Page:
Plaintiff's position is untenable because the relevant inquiries in an action under N.C.G.S. § 50-13.4(a) are "the reasonable needs of the child" and the parties' present, relative financial abilities to contribute to those needs. N.C.G.S. § 50-13.4(c).When a motion is made to modify the child support provisions of a separation agreement which has not previously been incorporated into an order or judgment of the court, the court is called upon, for the first time, to exercise its authority to see that the reasonable needs of the child are provided for commensurate with the abilities of those responsible for the child's support.... [T]he moving party's only burden is to show the amount of support necessary to meet the reasonable needs of the child at the time of the hearing.
Boyd v. Boyd, 81 N.C.App. 71, 76, 343 S.E.2d 581, 584-85 (1986) (hence evidence of change of circumstances "is not an absolute requirement to justify an increase" in support).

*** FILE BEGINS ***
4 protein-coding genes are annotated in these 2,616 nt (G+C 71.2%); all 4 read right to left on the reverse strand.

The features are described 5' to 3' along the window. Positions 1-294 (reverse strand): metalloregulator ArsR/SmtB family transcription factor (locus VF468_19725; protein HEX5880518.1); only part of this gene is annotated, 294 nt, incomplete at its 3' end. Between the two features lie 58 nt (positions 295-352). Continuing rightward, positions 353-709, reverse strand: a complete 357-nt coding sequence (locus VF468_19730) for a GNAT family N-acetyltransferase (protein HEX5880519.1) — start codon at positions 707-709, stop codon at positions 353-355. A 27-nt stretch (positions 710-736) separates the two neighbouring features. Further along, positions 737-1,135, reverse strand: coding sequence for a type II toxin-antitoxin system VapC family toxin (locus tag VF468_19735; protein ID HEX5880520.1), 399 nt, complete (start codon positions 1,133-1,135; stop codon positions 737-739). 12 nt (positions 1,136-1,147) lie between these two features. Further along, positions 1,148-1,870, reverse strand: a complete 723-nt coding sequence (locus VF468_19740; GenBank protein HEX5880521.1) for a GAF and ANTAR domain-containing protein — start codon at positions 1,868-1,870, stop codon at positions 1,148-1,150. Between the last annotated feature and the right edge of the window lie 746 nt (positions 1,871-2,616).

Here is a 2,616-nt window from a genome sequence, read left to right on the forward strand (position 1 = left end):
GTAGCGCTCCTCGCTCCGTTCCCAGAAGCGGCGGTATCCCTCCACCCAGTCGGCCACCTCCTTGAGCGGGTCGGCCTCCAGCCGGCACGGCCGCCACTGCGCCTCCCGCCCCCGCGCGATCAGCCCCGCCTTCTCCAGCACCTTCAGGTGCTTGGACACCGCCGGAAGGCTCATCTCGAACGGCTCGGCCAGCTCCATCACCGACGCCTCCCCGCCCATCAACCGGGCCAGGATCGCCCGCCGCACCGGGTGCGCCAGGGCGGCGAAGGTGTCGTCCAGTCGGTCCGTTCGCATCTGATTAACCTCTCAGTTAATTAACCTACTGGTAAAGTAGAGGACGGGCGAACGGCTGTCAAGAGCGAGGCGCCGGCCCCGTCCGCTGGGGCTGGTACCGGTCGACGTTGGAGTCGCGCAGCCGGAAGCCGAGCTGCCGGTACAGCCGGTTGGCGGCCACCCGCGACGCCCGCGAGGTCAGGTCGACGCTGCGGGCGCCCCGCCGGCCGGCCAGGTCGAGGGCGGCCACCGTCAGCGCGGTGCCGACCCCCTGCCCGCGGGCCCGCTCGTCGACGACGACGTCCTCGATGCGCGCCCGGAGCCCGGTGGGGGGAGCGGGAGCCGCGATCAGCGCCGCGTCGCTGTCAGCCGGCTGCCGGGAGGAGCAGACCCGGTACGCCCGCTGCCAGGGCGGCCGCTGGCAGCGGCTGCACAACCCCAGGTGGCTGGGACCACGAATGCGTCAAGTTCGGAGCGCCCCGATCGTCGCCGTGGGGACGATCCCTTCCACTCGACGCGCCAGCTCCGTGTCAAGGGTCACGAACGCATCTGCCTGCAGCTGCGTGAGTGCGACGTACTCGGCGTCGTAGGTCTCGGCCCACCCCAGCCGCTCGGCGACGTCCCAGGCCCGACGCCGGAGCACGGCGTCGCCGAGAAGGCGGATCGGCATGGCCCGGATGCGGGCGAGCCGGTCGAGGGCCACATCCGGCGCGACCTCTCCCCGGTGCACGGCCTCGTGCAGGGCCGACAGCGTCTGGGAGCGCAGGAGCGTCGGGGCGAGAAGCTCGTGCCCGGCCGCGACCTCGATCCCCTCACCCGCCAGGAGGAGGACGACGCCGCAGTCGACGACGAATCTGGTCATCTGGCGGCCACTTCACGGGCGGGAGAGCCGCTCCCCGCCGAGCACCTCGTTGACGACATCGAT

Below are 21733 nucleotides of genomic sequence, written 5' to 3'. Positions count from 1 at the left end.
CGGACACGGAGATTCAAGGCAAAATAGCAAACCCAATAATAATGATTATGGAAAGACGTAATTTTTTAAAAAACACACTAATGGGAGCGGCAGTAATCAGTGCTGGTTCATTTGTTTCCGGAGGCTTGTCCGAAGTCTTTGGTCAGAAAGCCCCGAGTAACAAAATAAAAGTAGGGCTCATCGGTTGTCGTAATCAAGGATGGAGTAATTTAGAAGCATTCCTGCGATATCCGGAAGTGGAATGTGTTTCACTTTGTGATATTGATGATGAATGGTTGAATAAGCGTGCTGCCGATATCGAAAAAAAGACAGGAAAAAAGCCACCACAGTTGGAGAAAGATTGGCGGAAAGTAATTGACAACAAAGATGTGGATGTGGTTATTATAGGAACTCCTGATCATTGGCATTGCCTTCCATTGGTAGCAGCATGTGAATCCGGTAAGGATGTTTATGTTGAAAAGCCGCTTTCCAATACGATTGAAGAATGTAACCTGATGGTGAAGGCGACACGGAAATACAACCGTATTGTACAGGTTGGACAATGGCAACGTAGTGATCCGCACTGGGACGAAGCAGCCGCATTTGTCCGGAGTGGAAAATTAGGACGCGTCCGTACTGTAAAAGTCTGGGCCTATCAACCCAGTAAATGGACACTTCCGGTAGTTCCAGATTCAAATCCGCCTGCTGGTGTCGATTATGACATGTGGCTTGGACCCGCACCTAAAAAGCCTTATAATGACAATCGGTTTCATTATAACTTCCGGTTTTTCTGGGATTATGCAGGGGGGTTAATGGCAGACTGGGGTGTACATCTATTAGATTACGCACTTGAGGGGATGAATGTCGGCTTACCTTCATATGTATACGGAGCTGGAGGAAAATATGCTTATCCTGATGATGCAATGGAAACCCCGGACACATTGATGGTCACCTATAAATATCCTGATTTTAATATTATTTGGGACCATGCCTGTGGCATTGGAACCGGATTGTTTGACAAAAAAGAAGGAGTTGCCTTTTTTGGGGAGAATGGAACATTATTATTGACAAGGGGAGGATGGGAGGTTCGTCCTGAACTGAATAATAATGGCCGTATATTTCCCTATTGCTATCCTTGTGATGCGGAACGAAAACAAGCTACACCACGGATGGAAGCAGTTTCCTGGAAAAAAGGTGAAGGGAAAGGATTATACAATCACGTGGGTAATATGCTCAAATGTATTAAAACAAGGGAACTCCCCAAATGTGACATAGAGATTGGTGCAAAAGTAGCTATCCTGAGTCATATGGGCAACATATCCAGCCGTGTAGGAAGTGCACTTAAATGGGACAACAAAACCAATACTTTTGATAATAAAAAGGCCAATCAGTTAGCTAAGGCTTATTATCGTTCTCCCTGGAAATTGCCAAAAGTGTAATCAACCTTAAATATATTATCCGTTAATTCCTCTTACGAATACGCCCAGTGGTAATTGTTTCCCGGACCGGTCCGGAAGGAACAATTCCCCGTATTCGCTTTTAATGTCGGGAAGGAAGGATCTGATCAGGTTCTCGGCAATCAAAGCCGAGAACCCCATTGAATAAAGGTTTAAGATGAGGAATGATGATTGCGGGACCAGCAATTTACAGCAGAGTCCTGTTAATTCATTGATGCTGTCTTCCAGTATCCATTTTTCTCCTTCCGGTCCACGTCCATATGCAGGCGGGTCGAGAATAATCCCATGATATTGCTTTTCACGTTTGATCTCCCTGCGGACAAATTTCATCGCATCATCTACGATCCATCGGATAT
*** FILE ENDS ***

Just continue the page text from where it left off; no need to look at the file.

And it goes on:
Ordinarily the ability of the supporting spouse to pay child support is determined by the amount that parent is earning at the time of the court's award. Plott v. Plott, 313 N.C. 63, 326 S.E.2d 863 (1985); 3 R. Lee, North Carolina Family Law § 229, at 121 (4th ed. 1981). While the trial court's thinking in approving plaintiff's discovery requests is not apparent from the record, the court found that plaintiff's request for production was "reasonable ... in scope." The scope of plaintiff's discovery request is, however, not reasonable, when viewed from the proper perspective of determining defendant's current ability to pay the support reasonably needed by the children.
For the foregoing reasons, we affirm the trial court's assertion of personal jurisdiction over defendant and its determination that the theory of abatement was not applicable to these facts. We reverse, however, the trial court's orders granting plaintiff's discovery motion to compel document production and denying defendant's motion for a protective order under Rule 26(c) and remand for reconsideration, consistent with this Court's opinion, of defendant's motion to limit the scope of discovery.
Affirmed in part; reversed and remanded in part.
JOHNSON and EAGLES JJ., concur.